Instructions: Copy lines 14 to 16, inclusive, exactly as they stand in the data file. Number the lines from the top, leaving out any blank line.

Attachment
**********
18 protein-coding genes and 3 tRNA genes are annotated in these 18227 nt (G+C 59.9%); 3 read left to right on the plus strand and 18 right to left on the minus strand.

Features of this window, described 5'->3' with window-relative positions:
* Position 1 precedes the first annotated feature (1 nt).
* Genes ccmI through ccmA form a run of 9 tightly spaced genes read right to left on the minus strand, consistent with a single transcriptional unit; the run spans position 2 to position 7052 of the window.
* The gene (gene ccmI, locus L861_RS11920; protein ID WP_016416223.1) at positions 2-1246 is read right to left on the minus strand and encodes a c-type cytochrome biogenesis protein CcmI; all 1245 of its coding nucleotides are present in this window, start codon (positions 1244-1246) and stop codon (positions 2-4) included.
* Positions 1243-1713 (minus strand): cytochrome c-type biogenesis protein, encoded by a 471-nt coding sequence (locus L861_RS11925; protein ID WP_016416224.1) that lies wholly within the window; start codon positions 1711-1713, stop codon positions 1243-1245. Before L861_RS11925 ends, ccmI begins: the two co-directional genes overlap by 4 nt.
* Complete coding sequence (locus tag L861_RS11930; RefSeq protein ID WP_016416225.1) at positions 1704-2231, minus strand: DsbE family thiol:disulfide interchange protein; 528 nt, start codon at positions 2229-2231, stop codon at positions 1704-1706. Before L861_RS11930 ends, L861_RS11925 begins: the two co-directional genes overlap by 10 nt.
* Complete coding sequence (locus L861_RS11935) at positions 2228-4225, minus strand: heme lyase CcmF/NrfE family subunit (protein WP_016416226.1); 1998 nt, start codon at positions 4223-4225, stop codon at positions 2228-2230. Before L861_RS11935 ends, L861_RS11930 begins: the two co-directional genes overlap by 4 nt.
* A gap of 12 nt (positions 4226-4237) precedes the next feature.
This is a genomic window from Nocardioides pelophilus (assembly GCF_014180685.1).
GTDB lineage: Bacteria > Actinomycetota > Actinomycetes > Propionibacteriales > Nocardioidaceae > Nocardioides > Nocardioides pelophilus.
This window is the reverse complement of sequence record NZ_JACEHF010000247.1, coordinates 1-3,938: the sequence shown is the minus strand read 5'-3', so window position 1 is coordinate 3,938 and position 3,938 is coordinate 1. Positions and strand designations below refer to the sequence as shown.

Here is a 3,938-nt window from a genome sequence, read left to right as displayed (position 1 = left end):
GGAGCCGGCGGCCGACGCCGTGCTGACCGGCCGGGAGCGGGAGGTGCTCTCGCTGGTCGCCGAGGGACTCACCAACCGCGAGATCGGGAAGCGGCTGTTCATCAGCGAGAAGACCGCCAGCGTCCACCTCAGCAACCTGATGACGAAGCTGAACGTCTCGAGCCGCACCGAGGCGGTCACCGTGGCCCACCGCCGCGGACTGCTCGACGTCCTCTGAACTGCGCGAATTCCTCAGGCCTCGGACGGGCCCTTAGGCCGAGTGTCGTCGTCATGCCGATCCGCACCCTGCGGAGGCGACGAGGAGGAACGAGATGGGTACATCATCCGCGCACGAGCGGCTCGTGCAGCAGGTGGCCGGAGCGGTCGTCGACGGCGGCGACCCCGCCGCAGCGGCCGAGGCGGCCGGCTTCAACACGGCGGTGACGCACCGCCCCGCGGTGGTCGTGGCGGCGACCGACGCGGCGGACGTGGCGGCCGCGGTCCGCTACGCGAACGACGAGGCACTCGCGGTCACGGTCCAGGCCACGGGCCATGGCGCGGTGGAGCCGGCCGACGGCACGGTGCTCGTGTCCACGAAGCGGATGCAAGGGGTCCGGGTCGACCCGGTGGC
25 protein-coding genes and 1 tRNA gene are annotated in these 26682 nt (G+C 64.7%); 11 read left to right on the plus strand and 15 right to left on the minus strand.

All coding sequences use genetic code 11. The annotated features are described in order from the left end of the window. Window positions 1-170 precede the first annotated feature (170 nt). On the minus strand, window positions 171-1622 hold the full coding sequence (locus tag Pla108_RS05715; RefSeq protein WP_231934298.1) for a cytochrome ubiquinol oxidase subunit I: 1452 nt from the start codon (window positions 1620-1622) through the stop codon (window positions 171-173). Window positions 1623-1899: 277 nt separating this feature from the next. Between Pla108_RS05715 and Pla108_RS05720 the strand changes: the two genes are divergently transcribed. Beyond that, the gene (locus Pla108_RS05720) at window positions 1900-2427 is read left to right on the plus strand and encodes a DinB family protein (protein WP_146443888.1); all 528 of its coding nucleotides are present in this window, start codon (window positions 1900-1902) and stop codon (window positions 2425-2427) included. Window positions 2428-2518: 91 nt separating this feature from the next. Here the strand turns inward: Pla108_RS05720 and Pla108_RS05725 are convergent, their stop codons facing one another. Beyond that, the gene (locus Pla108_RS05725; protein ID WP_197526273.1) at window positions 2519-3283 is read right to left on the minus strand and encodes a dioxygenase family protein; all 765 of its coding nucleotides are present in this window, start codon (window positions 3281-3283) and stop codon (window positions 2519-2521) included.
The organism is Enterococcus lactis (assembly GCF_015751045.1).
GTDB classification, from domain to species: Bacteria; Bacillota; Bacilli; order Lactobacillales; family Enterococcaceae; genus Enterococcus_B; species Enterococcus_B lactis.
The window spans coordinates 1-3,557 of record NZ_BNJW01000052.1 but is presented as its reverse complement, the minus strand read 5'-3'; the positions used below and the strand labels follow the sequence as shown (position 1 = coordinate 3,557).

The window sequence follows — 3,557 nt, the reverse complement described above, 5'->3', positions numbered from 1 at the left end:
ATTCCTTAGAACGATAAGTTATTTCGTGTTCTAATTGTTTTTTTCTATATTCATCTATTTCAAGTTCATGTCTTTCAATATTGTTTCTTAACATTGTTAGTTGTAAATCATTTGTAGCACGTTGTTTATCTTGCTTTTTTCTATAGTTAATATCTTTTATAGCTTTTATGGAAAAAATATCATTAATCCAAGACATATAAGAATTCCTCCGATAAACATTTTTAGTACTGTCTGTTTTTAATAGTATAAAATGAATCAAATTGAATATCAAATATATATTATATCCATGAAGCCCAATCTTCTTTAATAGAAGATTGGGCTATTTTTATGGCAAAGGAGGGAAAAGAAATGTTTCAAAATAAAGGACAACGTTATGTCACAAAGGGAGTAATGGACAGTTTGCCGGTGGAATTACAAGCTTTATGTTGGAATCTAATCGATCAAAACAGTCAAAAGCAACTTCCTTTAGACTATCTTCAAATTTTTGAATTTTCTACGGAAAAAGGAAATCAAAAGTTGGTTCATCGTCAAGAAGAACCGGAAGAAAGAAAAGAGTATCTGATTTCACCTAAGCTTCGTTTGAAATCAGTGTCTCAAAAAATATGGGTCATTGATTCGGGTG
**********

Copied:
GGAGCCGGCGGCCGACGCCGTGCTGACCGGCCGGGAGCGGGAGGTGCTCTCGCTGGTCGCCGAGGGACTCACCAACCGCGAGATCGGGAAGCGGCTGTTCATCAGCGAGAAGACCGCCAGCGTCCACCTCAGCAACCTGATGACGAAGCTGAACGTCTCGAGCCGCACCGAGGCGGTCACCGTGGCCCACCGCCGCGGACTGCTCGACGTCCTCTGAACTGCGCGAATTCCTCAGGCCTCGGACGGGCCCTTAGGCCGAGTGTCGTCGTCATGCCGATCCGCACCCTGCGGAGGCGACGAGGAGGAACGAGATGGGTACATCATCCGCGCACGAGCGGCTCGTGCAGCAGGTGGCCGGAGCGGTCGTCGACGGCGGCGACCCCGCCGCAGCGGCCGAGGCGGCCGGCTTCAACACGGCGGTGACGCACCGCCCCGCGGTGGTCGTGGCGGCGACCGACGCGGCGGACGTGGCGGCCGCGGTCCGCTACGCGAACGACGAGGCACTCGCGGTCACGGTCCAGGCCACGGGCCATGGCGCGGTGGAGCCGGCCGACGGCACGGTGCTCGTGTCCACGAAGCGGATGCAAGGGGTCCGGGTCGACCCGGTGGC
25 protein-coding genes and 1 tRNA gene are annotated in these 26682 nt (G+C 64.7%); 11 read left to right on the plus strand and 15 right to left on the minus strand.

All coding sequences use genetic code 11. The annotated features are described in order from the left end of the window. Window positions 1-170 precede the first annotated feature (170 nt). On the minus strand, window positions 171-1622 hold the full coding sequence (locus tag Pla108_RS05715; RefSeq protein WP_231934298.1) for a cytochrome ubiquinol oxidase subunit I: 1452 nt from the start codon (window positions 1620-1622) through the stop codon (window positions 171-173). Window positions 1623-1899: 277 nt separating this feature from the next. Between Pla108_RS05715 and Pla108_RS05720 the strand changes: the two genes are divergently transcribed. Beyond that, the gene (locus Pla108_RS05720) at window positions 1900-2427 is read left to right on the plus strand and encodes a DinB family protein (protein WP_146443888.1); all 528 of its coding nucleotides are present in this window, start codon (window positions 1900-1902) and stop codon (window positions 2425-2427) included. Window positions 2428-2518: 91 nt separating this feature from the next. Here the strand turns inward: Pla108_RS05720 and Pla108_RS05725 are convergent, their stop codons facing one another. Beyond that, the gene (locus Pla108_RS05725; protein ID WP_197526273.1) at window positions 2519-3283 is read right to left on the minus strand and encodes a dioxygenase family protein; all 765 of its coding nucleotides are present in this window, start codon (window positions 3281-3283) and stop codon (window positions 2519-2521) included.